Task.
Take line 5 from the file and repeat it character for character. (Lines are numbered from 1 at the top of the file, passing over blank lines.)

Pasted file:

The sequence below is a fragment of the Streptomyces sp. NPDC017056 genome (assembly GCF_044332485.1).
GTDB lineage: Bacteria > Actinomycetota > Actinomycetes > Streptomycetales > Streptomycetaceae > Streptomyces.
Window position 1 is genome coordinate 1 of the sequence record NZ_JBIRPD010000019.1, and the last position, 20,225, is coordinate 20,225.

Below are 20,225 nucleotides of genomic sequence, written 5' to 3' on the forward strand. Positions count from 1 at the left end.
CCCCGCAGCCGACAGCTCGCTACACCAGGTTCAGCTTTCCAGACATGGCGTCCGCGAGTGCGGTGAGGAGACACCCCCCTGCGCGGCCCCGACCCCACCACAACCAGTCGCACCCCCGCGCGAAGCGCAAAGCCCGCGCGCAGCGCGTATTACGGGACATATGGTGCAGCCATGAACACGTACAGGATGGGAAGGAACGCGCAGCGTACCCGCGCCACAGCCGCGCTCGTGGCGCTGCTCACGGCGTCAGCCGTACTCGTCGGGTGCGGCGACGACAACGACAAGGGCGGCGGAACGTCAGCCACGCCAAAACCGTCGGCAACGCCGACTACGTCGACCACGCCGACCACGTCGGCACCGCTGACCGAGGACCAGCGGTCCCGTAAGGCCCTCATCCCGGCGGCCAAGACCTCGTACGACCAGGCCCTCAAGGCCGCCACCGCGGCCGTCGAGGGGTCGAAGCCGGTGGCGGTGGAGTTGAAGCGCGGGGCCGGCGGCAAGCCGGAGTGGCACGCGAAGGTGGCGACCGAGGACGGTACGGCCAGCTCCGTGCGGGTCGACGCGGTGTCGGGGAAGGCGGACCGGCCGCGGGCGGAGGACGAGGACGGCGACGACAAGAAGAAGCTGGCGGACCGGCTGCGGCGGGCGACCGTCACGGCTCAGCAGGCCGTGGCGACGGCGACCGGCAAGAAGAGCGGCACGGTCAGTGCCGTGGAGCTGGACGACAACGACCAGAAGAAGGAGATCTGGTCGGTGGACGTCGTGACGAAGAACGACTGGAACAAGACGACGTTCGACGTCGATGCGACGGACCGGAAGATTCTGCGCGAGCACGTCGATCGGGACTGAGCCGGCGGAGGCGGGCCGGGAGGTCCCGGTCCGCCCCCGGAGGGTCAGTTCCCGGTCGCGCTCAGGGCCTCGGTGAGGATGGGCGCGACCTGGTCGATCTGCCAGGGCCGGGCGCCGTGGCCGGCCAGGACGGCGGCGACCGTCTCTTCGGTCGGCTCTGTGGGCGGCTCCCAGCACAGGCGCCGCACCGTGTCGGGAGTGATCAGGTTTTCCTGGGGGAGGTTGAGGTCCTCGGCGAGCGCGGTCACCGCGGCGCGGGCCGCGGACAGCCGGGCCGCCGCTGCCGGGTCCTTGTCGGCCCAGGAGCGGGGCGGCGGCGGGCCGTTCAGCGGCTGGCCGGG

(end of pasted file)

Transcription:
CCCCGCAGCCGACAGCTCGCTACACCAGGTTCAGCTTTCCAGACATGGCGTCCGCGAGTGCGGTGAGGAGACACCCCCCTGCGCGGCCCCGACCCCACCACAACCAGTCGCACCCCCGCGCGAAGCGCAAAGCCCGCGCGCAGCGCGTATTACGGGACATATGGTGCAGCCATGAACACGTACAGGATGGGAAGGAACGCGCAGCGTACCCGCGCCACAGCCGCGCTCGTGGCGCTGCTCACGGCGTCAGCCGTACTCGTCGGGTGCGGCGACGACAACGACAAGGGCGGCGGAACGTCAGCCACGCCAAAACCGTCGGCAACGCCGACTACGTCGACCACGCCGACCACGTCGGCACCGCTGACCGAGGACCAGCGGTCCCGTAAGGCCCTCATCCCGGCGGCCAAGACCTCGTACGACCAGGCCCTCAAGGCCGCCACCGCGGCCGTCGAGGGGTCGAAGCCGGTGGCGGTGGAGTTGAAGCGCGGGGCCGGCGGCAAGCCGGAGTGGCACGCGAAGGTGGCGACCGAGGACGGTACGGCCAGCTCCGTGCGGGTCGACGCGGTGTCGGGGAAGGCGGACCGGCCGCGGGCGGAGGACGAGGACGGCGACGACAAGAAGAAGCTGGCGGACCGGCTGCGGCGGGCGACCGTCACGGCTCAGCAGGCCGTGGCGACGGCGACCGGCAAGAAGAGCGGCACGGTCAGTGCCGTGGAGCTGGACGACAACGACCAGAAGAAGGAGATCTGGTCGGTGGACGTCGTGACGAAGAACGACTGGAACAAGACGACGTTCGACGTCGATGCGACGGACCGGAAGATTCTGCGCGAGCACGTCGATCGGGACTGAGCCGGCGGAGGCGGGCCGGGAGGTCCCGGTCCGCCCCCGGAGGGTCAGTTCCCGGTCGCGCTCAGGGCCTCGGTGAGGATGGGCGCGACCTGGTCGATCTGCCAGGGCCGGGCGCCGTGGCCGGCCAGGACGGCGGCGACCGTCTCTTCGGTCGGCTCTGTGGGCGGCTCCCAGCACAGGCGCCGCACCGTGTCGGGAGTGATCAGGTTTTCCTGGGGGAGGTTGAGGTCCTCGGCGAGCGCGGTCACCGCGGCGCGGGCCGCGGACAGCCGGGCCGCCGCTGCCGGGTCCTTGTCGGCCCAGGAGCGGGGCGGCGGCGGGCCGTTCAGCGGCTGGCCGGG